The Alaska House of Representatives voted on Friday to relax environmental rules on advanced recycling facilities that use high heat or chemicals to turn plastic garbage into raw materials for new plastic products.

The 23-13 vote sends House Bill 143 to the Alaska Senate for further consideration. 

Rep. Tom McKay, R-Anchorage and the bill’s prime sponsor, said the bill would keep plastic out of state landfills.

“​​Advanced recycling is the key to ending plastic waste and keeping plastic out of the environment,” McKay said.

The legislation was supported by the American Chemistry Council, a trade group representing plastics manufacturers. Fewer than 10% of plastic products worldwide are recycled into new products, and advanced facilities are intended to increase that proportion, but environmentalists are concerned about the byproducts of advanced recycling — chemical pollution, greenhouse gas emissions and leftover waste.

For the moment, those issues are hypothetical: Alaska doesn’t have any advanced recycling plants, and none are being publicly planned.

Rep. Will Stapp, R-Fairbanks, said the end result of the bill is to “reduce some regulatory framework on facilities we don’t have.”

“Even if this bill passes today … we may never get one of these facilities in the state,” he said.

By March 2023, 22 other states had enacted council-backed legislation on advanced recycling centers, the Alaska Chamber of Commerce said in a letter supporting the bill. 

Virginia passed an advanced recycling bill in 2021 as part of a compromise that saw environmentalists successfully ban foam food containers. Missouri passed an advanced recycling bill in 2022, and Indiana became the 24th state to pass a council-backed bill when it did so last year

Some legislators, including Rep. Donna Mears, D-Anchorage, were skeptical of supporters’ claims.

“This bill might be good for the American Chemistry Council, but it’s bad for Alaska,” she said.

Mears, an environmental engineer when working outside the Legislature, served for years in Anchorage as an expert on recycling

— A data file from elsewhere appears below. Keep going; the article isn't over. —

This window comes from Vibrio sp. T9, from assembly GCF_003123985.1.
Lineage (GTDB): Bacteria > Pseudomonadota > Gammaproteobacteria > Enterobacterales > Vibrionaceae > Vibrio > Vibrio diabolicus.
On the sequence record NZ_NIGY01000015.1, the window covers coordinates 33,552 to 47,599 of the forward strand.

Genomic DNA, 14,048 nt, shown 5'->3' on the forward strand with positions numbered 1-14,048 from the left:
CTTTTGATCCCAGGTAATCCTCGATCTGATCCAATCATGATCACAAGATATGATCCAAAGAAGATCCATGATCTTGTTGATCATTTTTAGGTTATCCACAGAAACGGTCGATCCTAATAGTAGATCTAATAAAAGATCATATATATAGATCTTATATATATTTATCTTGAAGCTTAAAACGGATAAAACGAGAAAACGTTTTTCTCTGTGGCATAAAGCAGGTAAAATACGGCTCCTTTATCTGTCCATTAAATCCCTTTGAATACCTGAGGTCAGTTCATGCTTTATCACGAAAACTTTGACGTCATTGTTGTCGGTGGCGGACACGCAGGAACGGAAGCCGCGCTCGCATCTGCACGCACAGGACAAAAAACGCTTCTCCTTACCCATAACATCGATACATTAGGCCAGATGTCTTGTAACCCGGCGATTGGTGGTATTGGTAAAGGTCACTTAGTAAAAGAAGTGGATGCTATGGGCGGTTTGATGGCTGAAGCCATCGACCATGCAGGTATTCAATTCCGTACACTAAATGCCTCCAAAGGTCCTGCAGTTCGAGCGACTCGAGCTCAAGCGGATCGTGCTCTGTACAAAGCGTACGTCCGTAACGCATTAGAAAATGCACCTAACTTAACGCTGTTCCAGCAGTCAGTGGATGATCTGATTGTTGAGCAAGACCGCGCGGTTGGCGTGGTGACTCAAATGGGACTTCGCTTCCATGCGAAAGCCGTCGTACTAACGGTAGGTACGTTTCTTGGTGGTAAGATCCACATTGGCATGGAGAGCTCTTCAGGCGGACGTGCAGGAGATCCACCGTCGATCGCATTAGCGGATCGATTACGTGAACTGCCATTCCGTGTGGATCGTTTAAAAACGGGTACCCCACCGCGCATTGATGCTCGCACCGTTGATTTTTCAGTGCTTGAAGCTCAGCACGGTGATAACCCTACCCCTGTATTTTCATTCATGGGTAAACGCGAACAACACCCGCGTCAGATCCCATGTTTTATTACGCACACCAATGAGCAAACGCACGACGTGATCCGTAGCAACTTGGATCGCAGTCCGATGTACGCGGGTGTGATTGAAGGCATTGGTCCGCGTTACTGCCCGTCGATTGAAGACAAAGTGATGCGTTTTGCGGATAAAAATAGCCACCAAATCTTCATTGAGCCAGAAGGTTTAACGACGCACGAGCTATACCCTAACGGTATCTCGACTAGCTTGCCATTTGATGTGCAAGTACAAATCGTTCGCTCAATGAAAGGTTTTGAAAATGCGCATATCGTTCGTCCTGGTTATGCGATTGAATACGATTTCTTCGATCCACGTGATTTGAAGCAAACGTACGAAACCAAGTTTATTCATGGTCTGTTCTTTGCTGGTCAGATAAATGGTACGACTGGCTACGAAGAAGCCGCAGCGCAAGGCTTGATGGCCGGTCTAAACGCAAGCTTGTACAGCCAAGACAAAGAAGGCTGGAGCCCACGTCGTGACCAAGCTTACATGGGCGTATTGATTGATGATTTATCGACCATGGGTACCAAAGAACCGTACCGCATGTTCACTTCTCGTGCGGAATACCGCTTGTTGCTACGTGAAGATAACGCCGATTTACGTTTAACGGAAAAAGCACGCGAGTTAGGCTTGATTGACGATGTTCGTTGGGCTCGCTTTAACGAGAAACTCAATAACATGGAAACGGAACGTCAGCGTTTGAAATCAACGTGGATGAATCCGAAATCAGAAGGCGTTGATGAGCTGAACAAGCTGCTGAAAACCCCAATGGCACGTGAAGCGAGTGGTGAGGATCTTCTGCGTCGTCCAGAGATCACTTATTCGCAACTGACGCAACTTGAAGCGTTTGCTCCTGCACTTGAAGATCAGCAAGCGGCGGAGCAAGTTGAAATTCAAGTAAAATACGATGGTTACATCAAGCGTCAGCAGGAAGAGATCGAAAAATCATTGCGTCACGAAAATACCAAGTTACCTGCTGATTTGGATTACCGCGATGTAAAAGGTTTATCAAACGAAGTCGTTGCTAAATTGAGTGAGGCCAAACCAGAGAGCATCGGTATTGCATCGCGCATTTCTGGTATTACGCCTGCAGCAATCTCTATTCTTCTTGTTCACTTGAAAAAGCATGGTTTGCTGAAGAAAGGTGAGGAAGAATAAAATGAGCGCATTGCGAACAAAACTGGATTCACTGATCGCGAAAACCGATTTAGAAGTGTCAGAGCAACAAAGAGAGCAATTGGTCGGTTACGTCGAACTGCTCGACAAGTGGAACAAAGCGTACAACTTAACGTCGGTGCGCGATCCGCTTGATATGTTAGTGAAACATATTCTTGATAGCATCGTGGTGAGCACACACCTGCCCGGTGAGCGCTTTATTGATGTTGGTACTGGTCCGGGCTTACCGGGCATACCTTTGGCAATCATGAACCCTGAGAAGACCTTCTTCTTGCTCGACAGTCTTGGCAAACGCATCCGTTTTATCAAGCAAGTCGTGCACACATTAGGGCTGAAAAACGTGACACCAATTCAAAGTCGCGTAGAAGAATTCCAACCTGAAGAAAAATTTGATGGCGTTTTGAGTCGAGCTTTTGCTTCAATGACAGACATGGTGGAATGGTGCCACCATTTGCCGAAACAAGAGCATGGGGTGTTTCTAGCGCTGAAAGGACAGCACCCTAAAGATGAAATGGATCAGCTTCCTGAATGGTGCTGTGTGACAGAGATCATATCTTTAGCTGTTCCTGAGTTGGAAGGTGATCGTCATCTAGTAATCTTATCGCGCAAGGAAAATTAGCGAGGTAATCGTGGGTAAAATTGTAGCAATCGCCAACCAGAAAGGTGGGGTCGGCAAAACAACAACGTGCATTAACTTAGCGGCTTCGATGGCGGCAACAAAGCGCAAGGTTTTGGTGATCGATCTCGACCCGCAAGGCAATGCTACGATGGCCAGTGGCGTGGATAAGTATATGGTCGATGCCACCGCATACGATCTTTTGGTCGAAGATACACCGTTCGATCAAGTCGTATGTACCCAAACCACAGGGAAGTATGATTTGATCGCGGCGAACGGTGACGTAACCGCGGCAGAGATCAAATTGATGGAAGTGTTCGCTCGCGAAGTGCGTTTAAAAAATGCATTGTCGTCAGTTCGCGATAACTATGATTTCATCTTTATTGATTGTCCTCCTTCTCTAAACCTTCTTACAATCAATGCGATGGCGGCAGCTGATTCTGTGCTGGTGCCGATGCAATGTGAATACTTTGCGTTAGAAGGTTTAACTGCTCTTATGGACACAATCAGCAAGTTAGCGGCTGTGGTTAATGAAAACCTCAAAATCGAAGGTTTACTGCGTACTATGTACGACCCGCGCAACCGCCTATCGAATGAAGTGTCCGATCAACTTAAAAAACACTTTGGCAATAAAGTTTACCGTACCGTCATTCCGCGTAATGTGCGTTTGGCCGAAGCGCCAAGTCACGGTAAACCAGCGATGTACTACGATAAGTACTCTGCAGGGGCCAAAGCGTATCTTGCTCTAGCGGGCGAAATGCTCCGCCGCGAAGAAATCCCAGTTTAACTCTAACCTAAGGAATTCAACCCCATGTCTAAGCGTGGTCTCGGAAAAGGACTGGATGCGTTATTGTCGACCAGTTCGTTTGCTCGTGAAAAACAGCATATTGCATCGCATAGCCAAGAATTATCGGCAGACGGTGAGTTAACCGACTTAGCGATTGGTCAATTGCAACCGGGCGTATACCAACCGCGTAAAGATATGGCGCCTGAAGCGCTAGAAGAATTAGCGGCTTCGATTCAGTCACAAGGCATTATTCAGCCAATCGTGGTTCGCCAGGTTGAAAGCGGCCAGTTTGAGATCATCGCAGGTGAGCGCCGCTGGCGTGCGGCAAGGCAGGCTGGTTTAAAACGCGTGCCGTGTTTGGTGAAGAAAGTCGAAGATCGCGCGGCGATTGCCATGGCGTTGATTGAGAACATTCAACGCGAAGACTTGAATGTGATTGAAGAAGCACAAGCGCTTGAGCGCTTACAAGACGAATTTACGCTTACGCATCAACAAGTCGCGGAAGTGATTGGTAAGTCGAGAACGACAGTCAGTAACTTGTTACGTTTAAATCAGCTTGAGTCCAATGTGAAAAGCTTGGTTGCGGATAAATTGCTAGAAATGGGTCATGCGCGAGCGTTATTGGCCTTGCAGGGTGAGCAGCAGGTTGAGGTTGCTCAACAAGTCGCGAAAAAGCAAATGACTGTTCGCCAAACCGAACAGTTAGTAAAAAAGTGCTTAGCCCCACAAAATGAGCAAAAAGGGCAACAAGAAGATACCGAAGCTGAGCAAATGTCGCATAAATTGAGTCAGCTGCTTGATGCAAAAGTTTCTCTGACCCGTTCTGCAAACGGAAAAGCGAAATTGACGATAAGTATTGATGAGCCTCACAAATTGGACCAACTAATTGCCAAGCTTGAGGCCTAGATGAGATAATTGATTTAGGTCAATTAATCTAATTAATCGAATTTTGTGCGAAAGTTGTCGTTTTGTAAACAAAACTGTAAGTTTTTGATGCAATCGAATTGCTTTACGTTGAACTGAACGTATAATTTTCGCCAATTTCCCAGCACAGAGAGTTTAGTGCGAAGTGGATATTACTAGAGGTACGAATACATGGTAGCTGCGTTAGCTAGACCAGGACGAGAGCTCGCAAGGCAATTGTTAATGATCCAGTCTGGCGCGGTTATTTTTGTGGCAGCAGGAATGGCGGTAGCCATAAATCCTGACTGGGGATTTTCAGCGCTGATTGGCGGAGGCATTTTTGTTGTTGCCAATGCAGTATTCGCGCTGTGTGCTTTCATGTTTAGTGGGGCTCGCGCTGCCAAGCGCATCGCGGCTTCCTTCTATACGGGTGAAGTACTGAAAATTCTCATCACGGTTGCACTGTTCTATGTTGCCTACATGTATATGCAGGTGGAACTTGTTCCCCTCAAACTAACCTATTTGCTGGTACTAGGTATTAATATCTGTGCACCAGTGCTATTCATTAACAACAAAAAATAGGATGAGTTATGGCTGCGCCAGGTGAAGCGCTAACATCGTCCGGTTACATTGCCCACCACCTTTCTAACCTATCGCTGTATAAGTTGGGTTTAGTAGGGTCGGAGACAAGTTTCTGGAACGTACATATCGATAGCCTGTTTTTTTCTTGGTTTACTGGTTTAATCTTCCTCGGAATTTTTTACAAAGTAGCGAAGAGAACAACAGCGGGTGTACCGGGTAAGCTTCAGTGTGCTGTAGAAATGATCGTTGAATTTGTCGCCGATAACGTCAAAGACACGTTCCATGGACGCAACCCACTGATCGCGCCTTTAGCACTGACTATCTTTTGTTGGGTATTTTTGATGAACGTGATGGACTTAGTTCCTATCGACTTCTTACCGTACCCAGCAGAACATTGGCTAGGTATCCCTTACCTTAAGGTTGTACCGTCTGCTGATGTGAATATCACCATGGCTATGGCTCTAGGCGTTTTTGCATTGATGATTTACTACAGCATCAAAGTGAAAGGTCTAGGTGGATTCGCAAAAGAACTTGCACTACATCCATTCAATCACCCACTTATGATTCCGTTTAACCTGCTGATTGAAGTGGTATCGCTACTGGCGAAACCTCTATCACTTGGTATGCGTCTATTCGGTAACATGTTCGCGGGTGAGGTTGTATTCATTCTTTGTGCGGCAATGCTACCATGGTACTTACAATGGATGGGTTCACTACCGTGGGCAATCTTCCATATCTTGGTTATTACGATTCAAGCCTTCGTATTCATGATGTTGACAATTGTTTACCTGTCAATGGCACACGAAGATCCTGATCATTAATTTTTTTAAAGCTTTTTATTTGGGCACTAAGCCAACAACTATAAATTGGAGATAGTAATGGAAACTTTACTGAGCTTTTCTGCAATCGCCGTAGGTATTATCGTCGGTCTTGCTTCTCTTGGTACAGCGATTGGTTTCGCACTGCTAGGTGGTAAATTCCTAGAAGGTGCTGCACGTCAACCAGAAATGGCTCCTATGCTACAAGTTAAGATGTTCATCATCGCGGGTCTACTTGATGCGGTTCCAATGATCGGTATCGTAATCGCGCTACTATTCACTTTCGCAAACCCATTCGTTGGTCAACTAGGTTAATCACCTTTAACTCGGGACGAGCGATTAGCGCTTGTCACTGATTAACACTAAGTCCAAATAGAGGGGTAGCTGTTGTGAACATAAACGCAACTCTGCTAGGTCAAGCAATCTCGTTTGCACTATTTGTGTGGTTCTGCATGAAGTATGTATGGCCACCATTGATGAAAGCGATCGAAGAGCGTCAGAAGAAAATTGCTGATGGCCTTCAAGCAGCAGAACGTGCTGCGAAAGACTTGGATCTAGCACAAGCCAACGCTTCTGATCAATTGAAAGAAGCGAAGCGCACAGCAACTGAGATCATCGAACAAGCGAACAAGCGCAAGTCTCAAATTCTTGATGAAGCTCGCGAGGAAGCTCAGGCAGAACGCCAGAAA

Before the bill’s final passage, she unsuccessfully attempted to amend it, and when those amendments failed, urged legislators to vote against it. She noted that the bill will classify advanced recycling plants as manufacturers, not waste facilities, meaning that they will be subject to lower environmental standards.

Last week, Maine voted to move in the opposite direction of Alaska’s bill when legislators there decided to regulate advanced recycling facilities under the same rules as solid waste. Those facilities will also be required to post a bond to pay for any long-term cleanup costs.

Rep. Genevieve Mina, D-Anchorage and another opponent, said advanced recycling facilities use “a massive amount of energy,” and that amid an energy crunch in Southcentral Alaska, “there’s a lot of smarter policies that we could pursue.”

The final vote was largely along caucus lines, with 22 members of the House Majority voting in favor, plus Rep. Dan Ortiz, I-Ketchikan, a member of the minority caucus. Voting against the bill were 12 members of the House Minority and Rep. David Eastman, R-Wasilla, who is not a member of a caucus.

Reps. Jennie Armstrong, D-Anchorage, and Laddie Shaw, R-Anchorage, were excused and did not vote. Reps. Alyse Galvin, I-Anchorage, and Sara Hannan, D-Juneau, were absent.


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